This shed new light on the potential clinical application of cannabinoids to target not only cancer cells but also the supportive accessory cells and the tumour:stroma interplay. On the basis of the in vitro available studies, numerous preclinical studies in mouse models have been developed to proceed towards the design of novel pharmacological approaches, based on the use of cannabinoids both alone or in combination with already approved drugs.

Author Contributions

M.I. and G.S. wrote the manuscript and elaborated the figure. E.G., G.C. and P.C. critically reviewed and editing the manuscript. All authors have read and agreed to the published version of the manuscript.


This work was supported by Fondazione Cassa di Risparmio di Firenze (grant to P.C.), AIRC grants (#24731 to P.C.) and PRIN 2017-21 (grant to PC).

Institutional Review Board Statement

Not applicable.

Informed Consent Statement

Not applicable.

Data Availability Statement

Not applicable.

Conflicts of Interest

The authors declare no conflict of interest.


  1. Schmid, P.C.; Schwartz, K.D.; Smith, C.N.; Krebsbach, R.J.; Berdyshev, E.V.; Schmid, H.H. A sensitive endocannabinoid assay. The simultaneous analysis of N-acylethanolamines and 2-monoacylglycerols. Chem. Phys. Lipids 2000, 104, 185–191. [Google Scholar] [CrossRef]
  2. Di Marzo, V.; Fontana, A.; Cadas, H.; Schinelli, S.; Cimino, G.; Schwartz, J.-C.; Piomelli, D. Formation and inactivation of endogenous cannabinoid anandamide in central neurons. Nature 1994, 372, 686–691. [Google Scholar] [CrossRef] [Green Version]
  3. Cadas, H.; Gaillet, S.; Beltramo, M.; Venance, L.; Piomelli, D. Biosynthesis of an Endogenous Cannabinoid Precursor in Neurons and its Control by Calcium and cAMP. J. Neurosci. 1996, 16, 3934–3942. [Google Scholar] [CrossRef] [Green Version]
  4. Stella, N.; Schweitzer, P.J.; Piomelli, D. A second endogenous cannabinoid that modulates long-term potentiation. Nature 1997, 388, 773–778. [Google Scholar] [CrossRef] [Green Version]
  5. Bisogno, T.; Berrendero, F.; Ambrosino, G.; Cebeira, M.; Ramos, J.; Fernandez-Ruiz, J.; Di Marzo, V. Brain Regional Distribution of Endocannabinoids: Implications for Their Biosynthesis and Biological Function. Biochem. Biophys. Res. Commun. 1999, 256, 377–380. [Google Scholar] [CrossRef] [PubMed]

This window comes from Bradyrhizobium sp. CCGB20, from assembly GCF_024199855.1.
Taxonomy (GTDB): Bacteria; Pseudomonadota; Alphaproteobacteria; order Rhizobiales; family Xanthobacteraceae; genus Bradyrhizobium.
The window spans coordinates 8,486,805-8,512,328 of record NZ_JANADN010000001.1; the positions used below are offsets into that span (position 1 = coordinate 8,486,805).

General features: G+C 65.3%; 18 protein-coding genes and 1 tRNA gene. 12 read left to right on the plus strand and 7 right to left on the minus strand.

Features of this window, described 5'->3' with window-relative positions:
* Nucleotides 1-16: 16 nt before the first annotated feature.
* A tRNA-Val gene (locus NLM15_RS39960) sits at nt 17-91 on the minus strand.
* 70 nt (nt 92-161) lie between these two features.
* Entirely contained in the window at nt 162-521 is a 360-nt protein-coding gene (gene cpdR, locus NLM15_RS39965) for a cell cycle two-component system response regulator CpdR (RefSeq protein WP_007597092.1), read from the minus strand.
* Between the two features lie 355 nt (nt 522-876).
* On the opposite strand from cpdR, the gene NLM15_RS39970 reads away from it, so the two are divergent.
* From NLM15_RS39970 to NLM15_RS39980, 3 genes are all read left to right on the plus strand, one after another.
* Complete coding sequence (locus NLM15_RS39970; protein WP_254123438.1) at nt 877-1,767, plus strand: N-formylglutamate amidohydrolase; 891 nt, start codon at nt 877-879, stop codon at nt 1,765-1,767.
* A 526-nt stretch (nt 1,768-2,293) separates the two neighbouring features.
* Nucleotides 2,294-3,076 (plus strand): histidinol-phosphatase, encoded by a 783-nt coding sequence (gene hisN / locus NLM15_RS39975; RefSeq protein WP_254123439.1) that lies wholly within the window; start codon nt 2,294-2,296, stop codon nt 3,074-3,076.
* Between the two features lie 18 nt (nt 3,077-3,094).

6. Bisogno, T.; Howell, F.; Williams, G.; Minassi, A.; Cascio, M.G.; Ligresti, A.; Matias, I.; Schiano-Moriello, A.; Paul, P.; Williams, E.-J.; et al. Cloning of the first sn1-DAG lipases points to the spatial and temporal regulation of endocannabinoid signaling in the brain. J. Cell Biol. 2003, 163, 463–468. [Google Scholar] [CrossRef] [PubMed]
  7. Battista, N.; Di Tommaso, M.; Bari, M.; Maccarrone, M. The endocannabinoid system: An overview. Front. Behav. Neurosci. 2012, 6, 9. [Google Scholar] [CrossRef] [PubMed] [Green Version]
  8. Rouzer, C.A.; Marnett, L.J. Endocannabinoid Oxygenation by Cyclooxygenases, Lipoxygenases, and Cytochromes P450: Cross-Talk between the Eicosanoid and Endocannabinoid Signaling Pathways. Chem. Rev. 2011, 111, 5899–5921. [Google Scholar] [CrossRef] [PubMed]
  9. Valdeolivas, S.; Pazos, M.R.; Bisogno, T.; Piscitelli, F.; Iannotti, F.A.; Allarà, M.; Sagredo, O.; Di Marzo, V.; Fernández-Ruiz, J. The inhibition of 2-arachidonoyl-glycerol (2-AG) biosynthesis, rather than enhancing striatal damage, protects striatal neurons from malonate-induced death: A potential role of cyclooxygenase-2-dependent metabolism of 2-AG. Cell Death Dis. 2013, 4, e862. [Google Scholar] [CrossRef] [PubMed] [Green Version]
  10. Weber, A.; Ni, J.; Ling, K.-H.J.; Acheampong, A.; Tang-Liu, D.D.-S.; Burk, R.; Cravatt, B.F.; Woodward, D. Formation of prostamides from anandamide in FAAH knockout mice analyzed by HPLC with tandem mass spectrometry. J. Lipid Res. 2004, 45, 757–763. [Google Scholar] [CrossRef] [PubMed] [Green Version]
  11. Hillard, C.J. The Endocannabinoid Signaling System in the CNS. Int. Rev. Neurobiol. 2015, 125, 1–47. [Google Scholar] [CrossRef]
  12. Almogi-Hazan, O.; Or, R. Cannabis, the Endocannabinoid System and Immunity—the Journey from the Bedside to the Bench and Back. Int. J. Mol. Sci. 2020, 21, 4448. [Google Scholar] [CrossRef]
  13. Silvestri, C.; Di Marzo, V. The Endocannabinoid System in Energy Homeostasis and the Etiopathology of Metabolic Disorders. Cell Metab. 2013, 17, 475–490. [Google Scholar] [CrossRef] [PubMed] [Green Version]
  14. Maurya, N.; Velmurugan, B.K. Therapeutic applications of cannabinoids. Chem. Interact. 2018, 293, 77–88. [Google Scholar] [CrossRef]
  15. Fraguas-Sánchez, A.I.; Martín-Sabroso, C.; Torres-Suárez, A.I. Insights into the effects of the endocannabinoid system in cancer: A review. Br. J. Pharmacol. 2018, 175, 2566–2580. [Google Scholar] [CrossRef] [PubMed] [Green Version]